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In the context of optimization problems, I'm using

\usepackage{amsmath}
\DeclareMathOperator*{\minimize}{\text{minimize}}
\DeclareMathOperator*{\subjto}{\text{subject to}}

to declare some operators to be used as \minimize_{x, \beta}, etc.

These work:

Example of minimize and subjto

However, to get the correct spacing, I have to use

\minimize_{x, \beta} \quad& x^T x - 2\beta \\
\subjto \quad& \beta > 0 \\
\subjto \quad& \sum_{i=1}^{n} x_i^2 < 1

I don't want to have to use manual \quad spacing, for obvious reasons: convenience, elegance, flexibility (what if I want or \qquad later?), etc.

I tried

  • using \DeclareMathOperator*{\minimize}{\text{minimize}\quad}, but this causes the subscript spacing of x, \beta to be wrong—it's shifted to the right because the box is wider.
  • using \DeclareMathOperator*{\temp@minimize}{\text{minimize}} with \newcommand{\minimize}[0]{\temp@minimize\quad} (with appropriate catcodes), but this didn't work because the operator doesn't take a command, it expects a subscript.
  • using a similar version with [1] argument, failing for the same reason.
  • using a similar version with \def, failing for the same reason.

Ideas? What's the most elegant way to do this?

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2 Answers 2

up vote 4 down vote accepted

You can set the problem in an array to adjust the spacing. For consistency, it's best to define this as an environment:

enter image description here

\documentclass{article}
\usepackage{amsmath,array,environ}
\DeclareMathOperator*{\minimize}{\text{minimize}}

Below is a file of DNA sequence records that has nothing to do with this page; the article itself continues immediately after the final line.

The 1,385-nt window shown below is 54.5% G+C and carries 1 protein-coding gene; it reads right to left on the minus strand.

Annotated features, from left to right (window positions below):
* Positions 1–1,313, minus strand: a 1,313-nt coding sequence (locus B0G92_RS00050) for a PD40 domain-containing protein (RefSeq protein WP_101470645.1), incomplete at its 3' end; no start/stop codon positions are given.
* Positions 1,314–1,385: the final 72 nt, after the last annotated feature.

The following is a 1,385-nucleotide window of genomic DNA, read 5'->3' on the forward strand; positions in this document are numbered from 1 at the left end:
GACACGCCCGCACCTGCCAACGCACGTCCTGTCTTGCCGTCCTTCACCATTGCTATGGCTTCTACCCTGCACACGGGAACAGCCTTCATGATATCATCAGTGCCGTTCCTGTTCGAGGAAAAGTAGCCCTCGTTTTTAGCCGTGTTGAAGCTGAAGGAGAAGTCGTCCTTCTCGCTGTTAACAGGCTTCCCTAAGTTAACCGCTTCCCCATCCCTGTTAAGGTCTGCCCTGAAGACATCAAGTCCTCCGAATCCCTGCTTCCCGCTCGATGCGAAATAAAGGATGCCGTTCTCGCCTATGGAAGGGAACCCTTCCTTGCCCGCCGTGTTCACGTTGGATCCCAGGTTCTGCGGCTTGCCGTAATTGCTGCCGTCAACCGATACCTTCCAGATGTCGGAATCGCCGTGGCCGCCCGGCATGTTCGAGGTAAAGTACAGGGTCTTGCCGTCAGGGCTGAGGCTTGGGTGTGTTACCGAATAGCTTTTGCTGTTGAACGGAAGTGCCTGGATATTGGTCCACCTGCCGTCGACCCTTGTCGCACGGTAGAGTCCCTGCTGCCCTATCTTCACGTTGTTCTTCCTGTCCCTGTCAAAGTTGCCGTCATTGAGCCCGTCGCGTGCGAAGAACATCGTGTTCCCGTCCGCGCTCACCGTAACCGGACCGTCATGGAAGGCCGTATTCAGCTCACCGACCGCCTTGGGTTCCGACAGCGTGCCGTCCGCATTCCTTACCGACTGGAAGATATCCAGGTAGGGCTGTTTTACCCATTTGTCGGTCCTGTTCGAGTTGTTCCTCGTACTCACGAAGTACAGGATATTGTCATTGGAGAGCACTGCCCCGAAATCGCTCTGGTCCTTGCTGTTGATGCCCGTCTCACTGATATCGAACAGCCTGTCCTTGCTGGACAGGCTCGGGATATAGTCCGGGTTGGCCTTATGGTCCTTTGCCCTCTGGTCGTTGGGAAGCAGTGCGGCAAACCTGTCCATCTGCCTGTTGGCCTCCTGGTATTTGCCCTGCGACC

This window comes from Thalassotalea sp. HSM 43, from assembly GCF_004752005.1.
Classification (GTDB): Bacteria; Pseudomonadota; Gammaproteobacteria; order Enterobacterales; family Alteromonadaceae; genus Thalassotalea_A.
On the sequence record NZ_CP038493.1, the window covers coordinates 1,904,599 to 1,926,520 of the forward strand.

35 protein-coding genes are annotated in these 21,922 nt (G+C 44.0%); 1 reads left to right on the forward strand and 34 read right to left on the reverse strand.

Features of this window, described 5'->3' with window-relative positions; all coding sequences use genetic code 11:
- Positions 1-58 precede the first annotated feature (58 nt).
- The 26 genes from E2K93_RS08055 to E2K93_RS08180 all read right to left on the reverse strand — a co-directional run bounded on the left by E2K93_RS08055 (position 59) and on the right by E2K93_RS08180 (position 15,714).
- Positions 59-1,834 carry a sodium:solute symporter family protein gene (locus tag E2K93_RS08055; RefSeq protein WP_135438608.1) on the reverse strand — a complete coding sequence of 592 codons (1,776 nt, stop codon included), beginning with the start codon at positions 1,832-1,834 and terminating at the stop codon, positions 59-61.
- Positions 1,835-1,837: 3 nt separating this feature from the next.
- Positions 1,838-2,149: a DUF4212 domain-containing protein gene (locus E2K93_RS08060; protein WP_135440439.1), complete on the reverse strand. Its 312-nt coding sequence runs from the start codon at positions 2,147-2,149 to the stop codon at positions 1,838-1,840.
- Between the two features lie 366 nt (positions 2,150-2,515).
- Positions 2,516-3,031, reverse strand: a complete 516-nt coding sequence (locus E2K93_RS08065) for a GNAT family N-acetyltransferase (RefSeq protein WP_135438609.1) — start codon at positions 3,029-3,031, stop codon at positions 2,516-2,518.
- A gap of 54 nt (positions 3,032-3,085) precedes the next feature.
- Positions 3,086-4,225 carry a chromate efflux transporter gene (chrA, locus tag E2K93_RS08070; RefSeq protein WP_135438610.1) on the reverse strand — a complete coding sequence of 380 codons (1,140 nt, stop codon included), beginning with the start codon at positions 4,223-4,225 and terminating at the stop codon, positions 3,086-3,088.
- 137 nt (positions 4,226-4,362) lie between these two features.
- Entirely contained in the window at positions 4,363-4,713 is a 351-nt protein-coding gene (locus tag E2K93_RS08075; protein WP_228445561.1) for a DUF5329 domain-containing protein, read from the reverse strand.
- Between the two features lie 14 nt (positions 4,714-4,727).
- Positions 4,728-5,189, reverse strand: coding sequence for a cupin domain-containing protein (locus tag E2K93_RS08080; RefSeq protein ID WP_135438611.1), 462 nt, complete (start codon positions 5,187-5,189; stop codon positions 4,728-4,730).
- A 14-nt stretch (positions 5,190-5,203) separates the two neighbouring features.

\DeclareMathOperator*{\subjto}{\text{subject to}}
\newcolumntype{R}{>{\displaystyle}r}
\newcolumntype{L}{>{\displaystyle}l}
\newenvironment{problem}
  {\renewcommand{\arraystretch}{1.5}%
   \begin{array}{R@{\quad}L}}
  {\end{array}}
\begin{document}

\begin{align*}
  \minimize_{x, \beta} \quad& x^T x - 2\beta \\
  \subjto \quad& \beta > 0 \\
  \subjto \quad& \sum_{i=1}^{n} x_i^2 < 1
\end{align*}

\[
  \begin{problem}
    \minimize_{x, \beta} & x^T x - 2\beta \\
    \subjto & \beta > 0 \\
    \subjto & \sum_{i=1}^{n} x_i^2 < 1
  \end{problem}
\]

\end{document}

The latter option allows you to adjust the column separation \quad "in bulk".

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1  
Are the \text{...} wrappers in the second argument of \DeclareMathOperator* needed (or possibly even counterproductive)? If the wrapper must be kept, it's probably better to change it to \textup{...}; this avoids setting minimize and subject to in italics if the material happens to occur in a chunk -- e.g., the body of a theorem -- that's set in italics. –  Mico Jul 20 at 5:59
    
@Mico: Great comment. Perhaps up to discretion of the user. –  Werner Jul 20 at 6:20

You could simply not use the \text{...} "wrapper" in the second argument of \DeclareMathOperator*} macro. Instead, just write

\newcommand\myspacer{\quad}
\DeclareMathOperator*{\minimize}{minimize\myspacer}
\DeclareMathOperator*{\subjto}{subject\ to\myspacer}

The macro \myspacer is set to \quad for now. If you wish to change it to \qquad or \, that's easily done, isn't it?

A separate advantage of not using the \text wrapper is that the strings "minimize" and "subject to" will always be typeset in upright roman even if the chunk of code in which they may appear happens to be typeset in italics -- as may happen, say, in the body of a theorem.

Finally, I suggest writing x^T\! x instead of just x^T x. Doing so reduces the (in my opinion unsightly) visual "gap" between the transpose symbol and the second x.

enter image description here

\documentclass{article}
\usepackage{amsmath}
\newcommand\myspacer{\quad}
\DeclareMathOperator*{\minimize}{minimize\myspacer}
\DeclareMathOperator*{\subjto}{subject\ to\myspacer}
\begin{document}
\begin{align*}
\minimize_{x, \beta} & x^T\! x - 2\beta \\
\subjto & \beta > 0 \\
\subjto & \sum_{i=1}^{n} x_i^2 < 1
\end{align*}
\end{document}
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1  
Look at the subscript on "minimize," though—the $x, \beta$ is shifted to the right because its centering includes the space. This is what I was trying to avoid. Thanks for the hint about the transpose spacing, though. (I really should define a \transpose to do that.) –  WChargin Jul 20 at 14:19

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